Growing up in working class, politically left-leaning, and primarily Yiddish-speaking Jewish immigrant communities in New York City in the 1920s and 1930s profoundly shaped Martha Harris’ life.
As an adult, she marched for civil rights and against the Vietnam War, was active in her local teachers’ union, helped people struggling to pay rent, and participated for years in a Yiddish reading circle.
“This strong identification with immigrants and the working class and progressive Jewish politics were central to who she was from the very beginning,” said son Seth Harris.
Martha Harris, who had lived more than 50 years in Roslyn Heights, died Monday, apparently of dementia-related causes, her family said. She was 94.
She lived for the last 20 months of her life at an assisted-care center in Kensington, Maryland, said Seth Harris, an attorney who was deputy secretary of labor and acting secretary of labor under President Barack Obama.
For many on Long Island, she was best known as a librarian and teacher who worked at Herricks High School in New Hyde Park from 1970 to 1991 and then, in semiretirement, for nearly two decades as a part-time reference librarian at the Plainview-Old Bethpage Public Library.
“She loved helping people learn,” said son Paul Harris, 60, of Chesterfield, Missouri.
“She was a phenomenal librarian,” said Carol Kroll Blumenthal, 82, of Roslyn, a close friend of Harris who headed what was then called the Nassau BOCES School Library System. “She was one of the best school librarians in the county. She had a fabulous way with kids. She did a huge amount of teaching them how to do research. More than that she was a lovely, lovely person.”
Harris was born on June 18, 1924, in Manhattan. She grew up there and in the Bronx, the daughter of immigrants from Russia and Austria-Hungary. Her parents were involved in progressive Jewish organizations.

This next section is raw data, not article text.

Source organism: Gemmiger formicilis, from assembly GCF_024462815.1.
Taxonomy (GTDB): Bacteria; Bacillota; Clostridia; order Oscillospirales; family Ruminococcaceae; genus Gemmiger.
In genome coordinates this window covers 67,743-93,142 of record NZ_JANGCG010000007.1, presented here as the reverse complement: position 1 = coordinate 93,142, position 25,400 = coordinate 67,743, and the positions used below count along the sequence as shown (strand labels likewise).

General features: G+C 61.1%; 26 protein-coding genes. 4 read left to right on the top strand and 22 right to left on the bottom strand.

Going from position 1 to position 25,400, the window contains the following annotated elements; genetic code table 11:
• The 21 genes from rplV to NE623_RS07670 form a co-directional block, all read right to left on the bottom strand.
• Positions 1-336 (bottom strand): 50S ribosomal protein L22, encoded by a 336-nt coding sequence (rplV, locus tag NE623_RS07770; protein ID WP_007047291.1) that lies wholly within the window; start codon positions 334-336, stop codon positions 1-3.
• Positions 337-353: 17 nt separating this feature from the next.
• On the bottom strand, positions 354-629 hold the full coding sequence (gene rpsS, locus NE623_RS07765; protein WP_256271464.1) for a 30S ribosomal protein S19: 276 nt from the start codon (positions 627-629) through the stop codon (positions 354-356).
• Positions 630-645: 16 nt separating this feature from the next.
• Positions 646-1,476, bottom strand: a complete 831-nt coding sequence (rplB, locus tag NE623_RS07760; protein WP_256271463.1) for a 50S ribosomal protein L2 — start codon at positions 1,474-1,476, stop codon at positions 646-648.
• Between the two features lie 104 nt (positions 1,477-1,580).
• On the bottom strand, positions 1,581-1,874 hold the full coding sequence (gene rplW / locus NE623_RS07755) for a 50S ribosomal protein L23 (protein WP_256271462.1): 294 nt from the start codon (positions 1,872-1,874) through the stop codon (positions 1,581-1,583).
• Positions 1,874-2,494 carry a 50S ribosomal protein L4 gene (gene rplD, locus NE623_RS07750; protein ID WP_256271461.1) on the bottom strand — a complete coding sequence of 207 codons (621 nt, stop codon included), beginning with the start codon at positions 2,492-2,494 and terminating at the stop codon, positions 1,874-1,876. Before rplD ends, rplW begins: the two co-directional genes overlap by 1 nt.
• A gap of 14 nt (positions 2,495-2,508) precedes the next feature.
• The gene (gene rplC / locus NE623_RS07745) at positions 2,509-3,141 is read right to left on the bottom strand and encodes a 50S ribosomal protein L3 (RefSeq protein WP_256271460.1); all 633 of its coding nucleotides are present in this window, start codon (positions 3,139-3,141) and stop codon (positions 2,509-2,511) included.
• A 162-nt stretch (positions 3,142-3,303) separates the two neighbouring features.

She graduated from Hunter College in the 1940s and about three decades later earned a master’s degree in library science from what is now LIU Post.
As young adults, she and her husband, Jonathan Harris, whom she married in 1948, sometimes attended “rent parties,” to raise money for people short on rent money, said Seth Harris, 56, of Bethesda, Maryland. In 1949, they attended a concert in Westchester County by the leftist, African American singer Paul Robeson that led to what was called the Peekskill Riots, after right-wing protesters of Robeson threw rocks at departing concertgoers, Seth Harris said.
In 1950, the couple moved to Paris so Jonathan Harris could attend graduate school.
After that, “she thought more broadly of the world,” Seth Harris said. “She was exposed to arts and literature and theater and opera that she had not been exposed to before, and food.”
It also broadened her political outlook, he said.
“She was able to see her politics — which were sort of left politics — from a global perspective, not just from the perspective of the people immediately around her,” he said.
Paul Harris spent decades as a talk radio host, starting in Riverhead and for most of his career in St. Louis, Washington, D.C., and Hartford. He said the values his parents instilled in him were reflected in his programs, when he talked about the importance of unions and “standing up for … people who had to struggle and were failed by the system.”
Harris was an atheist, but her Jewish cultural identity was an essential part of her life, Paul Harris said. She took part in a Yiddish reading circle and volunteered at a Yiddish culture school in Manhasset.
In addition to Seth and Paul Harris, she is survived by three grandchildren. Husband Jonathan Harris, a longtime teacher, died in 1997.
The family was to sit shiva at Seth Harris’ home Friday and Saturday. Harris was to be cremated. No services are planned. In lieu of flowers, the family is requesting donations to the Yivo Institute for Jewish Research and Brooklyn-based Camp Kinderland.